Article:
“The right to have rights, or the right of every individual to belong to humanity, should be guaranteed by humanity itself”. Hannah Arendt

Arqus

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17/May/2021

“The right to have rights, or the right of every individual to belong to humanity, should be guaranteed by humanity itself”. Hannah Arendt, “The Origins of Totalitarianism” (1951).

The context we live in today is full of uncertainty, complexity and change, globalisation and inequality. All these aspects have an impact on the wellbeing of people, groups and communities. We are facing multiple problems, such as poverty, high levels of emigration and immigration, substantial degrees of social diversity, heightened competitiveness and precariousness, and overexploitation of natural resources, which are all intertwined and interacting.

These aspects pervade our daily life, thus bringing about unexpected opportunities but also causing a lot of problems and marginalising an increasing number of people, from the most vulnerable to the medium class, who could be protected until now. Especially universities, due to their nature, need to invest in comprehensive and interdisciplinary research and interventions in close cooperation with the territory, to promote growth in terms of values, democracy, inclusion and sustainability.

As one can easily understand, these aspects will add to and further interweave with other components which are traditionally and prototypically ascribed to the issue of heterogeneity, such as those related to impairments, learning difficulties, gender differences, etc. All that creates a dynamic and ‘shifting’ situation, where cultures, biographies, repertoires of different identities, abilities and skills, as well as different forms of communication and interaction among individuals, come into play and create complex scenarios which are difficult to predict [Nota & Rossier, 2015].

It is clear that the society we live in features both macro- and mesosystem aspects, ready to exacerbate social conflicts and overshadow the process of building lives centred on human rights. Thus, an increase in various forms of unease, difficulty and vulnerability is being recorded at the microsystem level. To our mind, all of that requires different cultural instruments as well as different analysis and intervention procedures if compared to those we were used to apply.

Inclusion thus becomes a way to think about reality increasingly called for.

In the words of Shafik Asante, former leader of the New African Voices, it is very clear how inclusion is strictly linked to ‘uniqueness’: “Inclusion is recognizing that we are ‘one’ even though we are not the same”. Asante further states that fighting for inclusion also involves assuring that the environments are able to ensure that every person, with their unique features, can actively participate in social and civil life [Asante 2002].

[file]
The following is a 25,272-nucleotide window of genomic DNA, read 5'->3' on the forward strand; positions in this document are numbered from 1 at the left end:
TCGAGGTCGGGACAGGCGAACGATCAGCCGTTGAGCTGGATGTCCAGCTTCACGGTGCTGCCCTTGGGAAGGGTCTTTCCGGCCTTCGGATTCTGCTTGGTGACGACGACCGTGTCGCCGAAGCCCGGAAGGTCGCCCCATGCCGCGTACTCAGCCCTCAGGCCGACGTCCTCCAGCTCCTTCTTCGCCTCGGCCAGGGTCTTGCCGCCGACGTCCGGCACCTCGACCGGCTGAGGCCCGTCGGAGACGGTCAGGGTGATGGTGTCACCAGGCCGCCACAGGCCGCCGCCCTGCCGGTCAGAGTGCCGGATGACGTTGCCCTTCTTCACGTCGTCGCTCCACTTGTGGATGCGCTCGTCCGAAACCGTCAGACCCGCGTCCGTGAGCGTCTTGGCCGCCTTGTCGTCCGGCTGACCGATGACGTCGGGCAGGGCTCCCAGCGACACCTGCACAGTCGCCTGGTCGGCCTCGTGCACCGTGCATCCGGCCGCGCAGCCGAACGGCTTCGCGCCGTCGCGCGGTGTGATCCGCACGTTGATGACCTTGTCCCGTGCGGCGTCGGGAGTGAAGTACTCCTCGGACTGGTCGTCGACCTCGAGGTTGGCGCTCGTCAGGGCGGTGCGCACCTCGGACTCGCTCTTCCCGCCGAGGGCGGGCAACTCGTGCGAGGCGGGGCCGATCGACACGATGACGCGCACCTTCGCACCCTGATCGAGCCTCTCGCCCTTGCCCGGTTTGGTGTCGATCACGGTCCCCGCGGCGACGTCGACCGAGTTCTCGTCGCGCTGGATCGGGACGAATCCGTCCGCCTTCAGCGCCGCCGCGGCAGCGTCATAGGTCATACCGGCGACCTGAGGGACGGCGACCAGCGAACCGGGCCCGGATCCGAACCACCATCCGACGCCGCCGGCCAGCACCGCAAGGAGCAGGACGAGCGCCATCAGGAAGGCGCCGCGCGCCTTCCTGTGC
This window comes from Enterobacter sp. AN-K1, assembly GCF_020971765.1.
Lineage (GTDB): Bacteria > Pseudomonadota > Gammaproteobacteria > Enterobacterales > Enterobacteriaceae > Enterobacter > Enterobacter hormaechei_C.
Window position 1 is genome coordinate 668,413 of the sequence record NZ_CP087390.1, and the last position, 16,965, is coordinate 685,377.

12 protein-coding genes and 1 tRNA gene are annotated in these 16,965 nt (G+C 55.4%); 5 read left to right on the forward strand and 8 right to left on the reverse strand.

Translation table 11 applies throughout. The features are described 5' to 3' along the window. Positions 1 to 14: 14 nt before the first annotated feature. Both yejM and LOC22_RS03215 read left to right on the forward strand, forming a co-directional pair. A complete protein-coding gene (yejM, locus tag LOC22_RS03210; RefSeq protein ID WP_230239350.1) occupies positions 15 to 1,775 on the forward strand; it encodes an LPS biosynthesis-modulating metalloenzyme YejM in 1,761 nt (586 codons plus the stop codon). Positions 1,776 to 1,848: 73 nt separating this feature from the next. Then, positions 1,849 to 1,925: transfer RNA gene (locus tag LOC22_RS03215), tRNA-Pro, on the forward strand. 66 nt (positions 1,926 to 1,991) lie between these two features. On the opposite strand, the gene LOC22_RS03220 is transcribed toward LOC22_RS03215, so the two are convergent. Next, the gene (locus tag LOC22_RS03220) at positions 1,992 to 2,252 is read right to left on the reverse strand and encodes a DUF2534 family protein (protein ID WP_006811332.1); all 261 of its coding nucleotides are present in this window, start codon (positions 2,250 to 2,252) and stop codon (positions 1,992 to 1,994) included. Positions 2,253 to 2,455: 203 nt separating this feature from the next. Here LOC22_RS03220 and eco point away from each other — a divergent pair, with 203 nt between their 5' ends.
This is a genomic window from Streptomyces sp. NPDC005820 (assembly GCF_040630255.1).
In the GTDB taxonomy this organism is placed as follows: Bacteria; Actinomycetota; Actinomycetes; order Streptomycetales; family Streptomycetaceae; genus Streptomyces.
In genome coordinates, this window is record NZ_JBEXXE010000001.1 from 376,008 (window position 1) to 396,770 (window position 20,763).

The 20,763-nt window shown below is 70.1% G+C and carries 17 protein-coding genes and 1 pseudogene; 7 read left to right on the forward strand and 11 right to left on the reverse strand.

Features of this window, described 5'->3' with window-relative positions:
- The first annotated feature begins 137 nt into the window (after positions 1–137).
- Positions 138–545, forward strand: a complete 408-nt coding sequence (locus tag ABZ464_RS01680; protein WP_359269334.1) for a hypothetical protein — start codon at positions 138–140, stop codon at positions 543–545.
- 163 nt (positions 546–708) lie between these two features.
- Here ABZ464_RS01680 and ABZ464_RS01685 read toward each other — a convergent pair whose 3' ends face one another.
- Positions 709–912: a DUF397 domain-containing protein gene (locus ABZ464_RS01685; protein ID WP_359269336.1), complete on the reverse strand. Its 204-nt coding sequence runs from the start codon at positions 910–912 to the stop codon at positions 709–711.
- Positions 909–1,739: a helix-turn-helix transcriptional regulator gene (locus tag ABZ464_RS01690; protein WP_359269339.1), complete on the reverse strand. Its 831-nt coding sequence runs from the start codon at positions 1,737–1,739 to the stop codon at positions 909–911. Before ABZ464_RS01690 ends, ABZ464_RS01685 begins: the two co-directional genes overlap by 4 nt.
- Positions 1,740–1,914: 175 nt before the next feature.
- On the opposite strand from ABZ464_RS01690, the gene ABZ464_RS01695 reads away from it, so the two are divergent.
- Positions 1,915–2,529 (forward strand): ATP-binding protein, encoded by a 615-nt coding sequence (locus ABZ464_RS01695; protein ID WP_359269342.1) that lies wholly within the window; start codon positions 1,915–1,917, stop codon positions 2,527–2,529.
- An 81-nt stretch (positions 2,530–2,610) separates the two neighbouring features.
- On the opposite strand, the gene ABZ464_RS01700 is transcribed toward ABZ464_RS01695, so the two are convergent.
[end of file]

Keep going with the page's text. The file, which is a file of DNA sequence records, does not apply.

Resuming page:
Inclusive environments hence require that all community members become able to identify and highlight discriminations in place, ask for changes, provide support and create protection networks not as a favour towards those less fortunate, but as a responsibility towards the unique features we all have.

Inclusion aims at identifying the needed changes for the different environments to enable all to spend a quality life as it represents an original and no standardised way to live together in the belief that diversities are opportunities to grasp and real resources for the community, as well as an asset to be valued [Shogren, Luckasson & Schalock 2014].

Inclusion teaches to reduce prejudices and stereotypes and promotes the development of complex relational skills, as well as public awareness, solidarity, consciousness and the ability to act collectively so as to protect and give shape to human rights against exploitation [Nota, Ginevra & Soresi 2018].

With a broad inclusive perspective, Arqus and the dedicated Action Line 2 “Widening access, diversity and inclusion” aims to develop shared policies, guidelines and a transversal, research-based, cross-sectoral strategy for inclusion and diversity for all members of the university community, at all levels, facilitating inclusive admission and recruitment policies. Three Common Charters for Sustainability, Inclusion and Gender Equality will set the foundations for future actions within the Alliance and raise awareness, reaching out to citizens and engaging decision-makers. We are paving the floor to attract talent from less represented groups, leaving no one behind.

We are promoting the awareness that we need to go beyond an individualistic vision and that each of us is part of a larger reality, whereby the damage or the benefit to one part has an impact on the whole. Only this new cosmopolitan and global consciousness can make it more difficult to be inattentive to or even dismissive of the quality of life of others.

Laura Nota, University of Padova Rector’s Delegate for Inclusion and Benedetta Zatti, Chair of Action Line 2.

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